In truth, the issue of police perjury isn’t directly relevant to the question the Wall Street Journal was really asking. The question isn’t: “should there be an exclusionary rule at all?” It’s: “Do the benefits of the exclusionary rule come at too high a cost?” Obviously, just because some police officers are tempted to lie to assure a conviction doesn’t mean we should make it easier for them to get a conviction without lying. However, the costs may be higher than a few tall tales of bungling crooks: it have made our police forces more corrupt.

In the early nineties, New York City took official notice of the tendency towards police deception in drug seizure cases, and of the close-lipped culture of corrution that it engendered. The Mollen Commission found that perjury was widespread on the NYPD, and that it was characterized by “brutality, theft, abuse of authority and active police criminality.” The report revealed that corruption and  brutality cases had been hidden from the public record by Internal Affairs officers acting under the pressure of this culture of permissiveness and self-protection.

New York City responded to the Mollen Report by forming a civilian agency to process complaints of the type the Mollen Report cited, one that would be independent of the police culture and able to act fairly and publically in these matters. Right after I graduated from college, I went to work for that agency, the Civilian Complaint Review Board. The job was fascinating for a recent graduate from a left-leaning liberal arts school: I interviewed police officers almost daily, dealt with the correctional system to find complainants and witnesses, and got to peak inside the casework of Giuliani’s NYPD, seeing the effects of the famous ‘broken windows’ theory in action. I met a lot of people whose lives were administered by city government, whether the city was their boss (cops) their landlord (public housing inhabitants, the homeless) or their jailor (convicts, immigrants).  My favorite bad agency name: the NYC Department of Health and Mental Hygiene.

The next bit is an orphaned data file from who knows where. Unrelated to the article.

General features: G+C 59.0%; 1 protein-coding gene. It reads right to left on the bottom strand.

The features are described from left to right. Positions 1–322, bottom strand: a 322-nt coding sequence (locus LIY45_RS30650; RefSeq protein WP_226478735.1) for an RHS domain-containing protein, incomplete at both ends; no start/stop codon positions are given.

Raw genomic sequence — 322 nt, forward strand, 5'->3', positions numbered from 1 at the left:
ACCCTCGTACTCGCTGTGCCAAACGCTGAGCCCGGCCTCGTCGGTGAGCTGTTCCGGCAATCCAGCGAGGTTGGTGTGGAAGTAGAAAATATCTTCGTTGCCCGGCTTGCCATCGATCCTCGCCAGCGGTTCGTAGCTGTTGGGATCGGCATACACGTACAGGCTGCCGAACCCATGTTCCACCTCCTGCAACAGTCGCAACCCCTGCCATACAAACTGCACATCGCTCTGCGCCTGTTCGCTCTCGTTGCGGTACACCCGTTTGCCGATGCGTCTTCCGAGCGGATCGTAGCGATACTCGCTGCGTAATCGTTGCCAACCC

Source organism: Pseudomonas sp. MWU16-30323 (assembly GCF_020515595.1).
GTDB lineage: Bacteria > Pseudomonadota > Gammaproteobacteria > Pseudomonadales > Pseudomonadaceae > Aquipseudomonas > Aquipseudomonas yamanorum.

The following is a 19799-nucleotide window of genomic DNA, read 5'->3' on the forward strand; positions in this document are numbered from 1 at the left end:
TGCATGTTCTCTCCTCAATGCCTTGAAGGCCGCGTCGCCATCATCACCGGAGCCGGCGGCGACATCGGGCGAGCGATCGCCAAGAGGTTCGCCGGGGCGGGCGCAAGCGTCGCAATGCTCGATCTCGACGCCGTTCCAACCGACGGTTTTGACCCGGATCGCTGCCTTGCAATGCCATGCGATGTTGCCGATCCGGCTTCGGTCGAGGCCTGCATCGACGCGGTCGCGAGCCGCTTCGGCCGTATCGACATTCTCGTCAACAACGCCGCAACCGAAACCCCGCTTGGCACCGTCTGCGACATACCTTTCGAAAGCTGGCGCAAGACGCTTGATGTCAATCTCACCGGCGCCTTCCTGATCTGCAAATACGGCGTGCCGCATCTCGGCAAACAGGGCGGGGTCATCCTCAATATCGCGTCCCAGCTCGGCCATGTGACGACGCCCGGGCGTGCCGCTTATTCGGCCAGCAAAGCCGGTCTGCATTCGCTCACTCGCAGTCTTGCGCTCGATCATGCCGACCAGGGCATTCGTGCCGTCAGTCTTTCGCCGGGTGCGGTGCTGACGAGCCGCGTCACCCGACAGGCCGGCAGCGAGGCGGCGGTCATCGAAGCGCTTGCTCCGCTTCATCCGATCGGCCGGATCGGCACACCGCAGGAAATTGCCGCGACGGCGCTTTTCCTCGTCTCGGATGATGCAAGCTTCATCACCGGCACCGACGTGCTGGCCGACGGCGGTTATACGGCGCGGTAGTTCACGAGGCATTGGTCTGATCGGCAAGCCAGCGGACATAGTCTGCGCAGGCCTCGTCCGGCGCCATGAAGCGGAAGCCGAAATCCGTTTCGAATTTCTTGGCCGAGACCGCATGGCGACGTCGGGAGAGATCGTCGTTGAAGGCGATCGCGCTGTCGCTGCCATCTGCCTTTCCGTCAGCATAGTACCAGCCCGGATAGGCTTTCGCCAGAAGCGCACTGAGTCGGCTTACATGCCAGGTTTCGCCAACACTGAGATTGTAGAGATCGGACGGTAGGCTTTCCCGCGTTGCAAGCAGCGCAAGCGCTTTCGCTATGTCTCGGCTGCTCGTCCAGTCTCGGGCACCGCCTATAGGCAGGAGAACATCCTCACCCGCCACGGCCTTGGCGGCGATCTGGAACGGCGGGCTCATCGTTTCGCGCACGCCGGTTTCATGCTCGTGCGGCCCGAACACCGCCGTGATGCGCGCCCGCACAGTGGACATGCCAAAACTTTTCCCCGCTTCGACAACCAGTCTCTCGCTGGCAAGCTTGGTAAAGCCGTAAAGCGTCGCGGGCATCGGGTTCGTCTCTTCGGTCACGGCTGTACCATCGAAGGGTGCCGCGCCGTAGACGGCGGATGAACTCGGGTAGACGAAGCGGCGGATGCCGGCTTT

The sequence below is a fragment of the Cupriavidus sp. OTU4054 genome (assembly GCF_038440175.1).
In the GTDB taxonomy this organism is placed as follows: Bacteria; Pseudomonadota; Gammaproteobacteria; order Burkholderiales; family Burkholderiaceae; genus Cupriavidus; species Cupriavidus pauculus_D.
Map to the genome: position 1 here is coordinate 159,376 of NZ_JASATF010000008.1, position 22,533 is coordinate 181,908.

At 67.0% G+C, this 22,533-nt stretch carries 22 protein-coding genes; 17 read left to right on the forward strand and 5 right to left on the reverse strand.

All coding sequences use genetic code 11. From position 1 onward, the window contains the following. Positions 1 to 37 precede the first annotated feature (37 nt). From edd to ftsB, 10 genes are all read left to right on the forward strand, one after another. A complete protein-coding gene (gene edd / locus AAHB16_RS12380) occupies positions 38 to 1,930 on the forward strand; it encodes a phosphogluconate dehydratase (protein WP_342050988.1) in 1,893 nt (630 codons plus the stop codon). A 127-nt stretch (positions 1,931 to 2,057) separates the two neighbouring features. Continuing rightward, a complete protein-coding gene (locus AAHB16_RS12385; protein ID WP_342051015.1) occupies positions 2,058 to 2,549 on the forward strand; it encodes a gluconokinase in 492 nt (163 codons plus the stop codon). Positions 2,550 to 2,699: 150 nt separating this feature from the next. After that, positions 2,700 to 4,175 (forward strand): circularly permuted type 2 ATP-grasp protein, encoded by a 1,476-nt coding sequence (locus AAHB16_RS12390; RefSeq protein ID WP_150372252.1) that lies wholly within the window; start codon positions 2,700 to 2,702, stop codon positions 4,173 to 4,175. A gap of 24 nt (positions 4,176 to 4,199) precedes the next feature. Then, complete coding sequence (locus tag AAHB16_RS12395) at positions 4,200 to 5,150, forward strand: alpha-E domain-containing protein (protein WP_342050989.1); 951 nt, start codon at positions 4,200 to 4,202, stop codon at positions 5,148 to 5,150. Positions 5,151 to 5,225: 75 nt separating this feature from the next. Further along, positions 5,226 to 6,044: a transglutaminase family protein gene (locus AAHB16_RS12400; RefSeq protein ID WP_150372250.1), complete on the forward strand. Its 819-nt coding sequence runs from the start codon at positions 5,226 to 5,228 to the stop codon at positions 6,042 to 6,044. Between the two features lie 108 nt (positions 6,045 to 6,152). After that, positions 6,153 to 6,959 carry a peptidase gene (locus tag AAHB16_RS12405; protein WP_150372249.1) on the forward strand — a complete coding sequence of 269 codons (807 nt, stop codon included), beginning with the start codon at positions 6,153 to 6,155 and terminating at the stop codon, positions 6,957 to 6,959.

Most of my work centered around allegations of police brutality and unlawful searches and arrests, so I spent a lot of time studying legitimate uses of force and New York State”s interpretation of the 4th Amendment protection from unreasonable searches and seizures. Though these are two areas in which modern American police forces tend to falter, the cases I reviewed were rarely substantiated. For the most part, this was because the officers acted, by all accounts, appropriately. Usually, the facts were not in dispute, and they indicated that the officers effected searches and arrests on the basis of probable cause and using the minimum necessary force. Complainants frequently stated that they resisted arrest, and that the officers struck or wrestled with them in order to gain control. So far, so good: honest officers acted honestly and within the bounds of law. (We can have a discussion about the legitimacy of the state’s monopoly on violence another time.)